To load your target into Jack, paste the target URL in the URL field in the configuration section and click Load as shown below:
Once Jack has loaded the target, you can specify the coordinates of your input fields and button. Jack allows you to overlay two inputs and one button (usually username & password with a submit) which can be configured. The Apply buttons allow you to apply the inputs to the elements in the index.html page, the values are automatically loaded when View is clicked. To view what your Clickjacking demo looks like with the current configuration, click the big green View button as shown below.
Positioning is crucial and we try Jack with some test values such as (161,215), (161,255) for our inputs and (322,291) for the button and view the result below by clicking View:
We now need to overlay our Clickjack inputs and buttons over the actual targets inputs and login button and make them look #legit. From our reconnaissance of the target url, we have the following style information that can help us make our inputs and button look #legit:
Input Style =
outline:none; box-shadow:none;border: none !important;height:
22px;width: 222px;background-color:#fffffcc;font-family: sans-serif;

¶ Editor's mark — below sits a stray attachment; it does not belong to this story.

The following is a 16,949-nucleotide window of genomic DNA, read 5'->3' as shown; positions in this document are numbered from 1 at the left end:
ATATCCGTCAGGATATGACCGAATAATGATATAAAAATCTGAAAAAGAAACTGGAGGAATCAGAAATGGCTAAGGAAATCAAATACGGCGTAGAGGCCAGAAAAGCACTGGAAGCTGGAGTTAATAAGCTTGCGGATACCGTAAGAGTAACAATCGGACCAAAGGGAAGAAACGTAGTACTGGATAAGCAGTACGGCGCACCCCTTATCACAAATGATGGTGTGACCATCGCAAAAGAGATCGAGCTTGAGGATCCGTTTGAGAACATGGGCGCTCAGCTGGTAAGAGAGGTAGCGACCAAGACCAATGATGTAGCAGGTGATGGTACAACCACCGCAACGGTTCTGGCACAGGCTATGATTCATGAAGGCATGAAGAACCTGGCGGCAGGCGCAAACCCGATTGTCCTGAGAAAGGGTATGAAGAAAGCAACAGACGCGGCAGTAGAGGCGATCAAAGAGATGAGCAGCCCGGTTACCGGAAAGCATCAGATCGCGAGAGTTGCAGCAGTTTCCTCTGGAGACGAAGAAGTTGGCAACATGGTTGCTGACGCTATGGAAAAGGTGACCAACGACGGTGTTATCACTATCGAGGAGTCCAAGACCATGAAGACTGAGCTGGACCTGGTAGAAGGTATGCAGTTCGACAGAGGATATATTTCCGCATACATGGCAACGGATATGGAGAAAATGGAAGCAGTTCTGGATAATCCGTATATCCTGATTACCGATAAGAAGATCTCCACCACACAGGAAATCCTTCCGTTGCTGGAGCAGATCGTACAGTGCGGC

font-family: sans-serif; font-size: 14pt;background-color: #ffffff;
We view the above configuration by clicking View as shown below:
The generated final page (sandbox.html) can either be used locally for your report screenshots, or copied (along with /static and /resources) to a web server of your choice.
We've been busy squireling away on a much requested project - a commercial Snoopy offering. We've called it ShadowLightly, and we'd like to invite you to join the beta explorer program. We're going to offer ten 3-month trials to the site (you'd need to buy sensors / build your own), and in return we'd ask that you help us debug any issues. To apply, please email email@example.com - introduce yourself, and tell us a little about why you'd like to join the program.
To those who missed the Snoopy party: it's a distributed, tracking, profiling, and data interception framework. It's all open source and you can run your own setup for non-commercial purposes. Here's some more info:
How does this ShadowLightly thing work? You'd create an account on our ShadowLightly.com site, register your sensors, run your sensors uploading their data to our server, and then explore the data in both the website and in Maltego. We've built TDS transforms to query the remote data.
Here's a video which may explain it all better:
We're looking forward to working with you!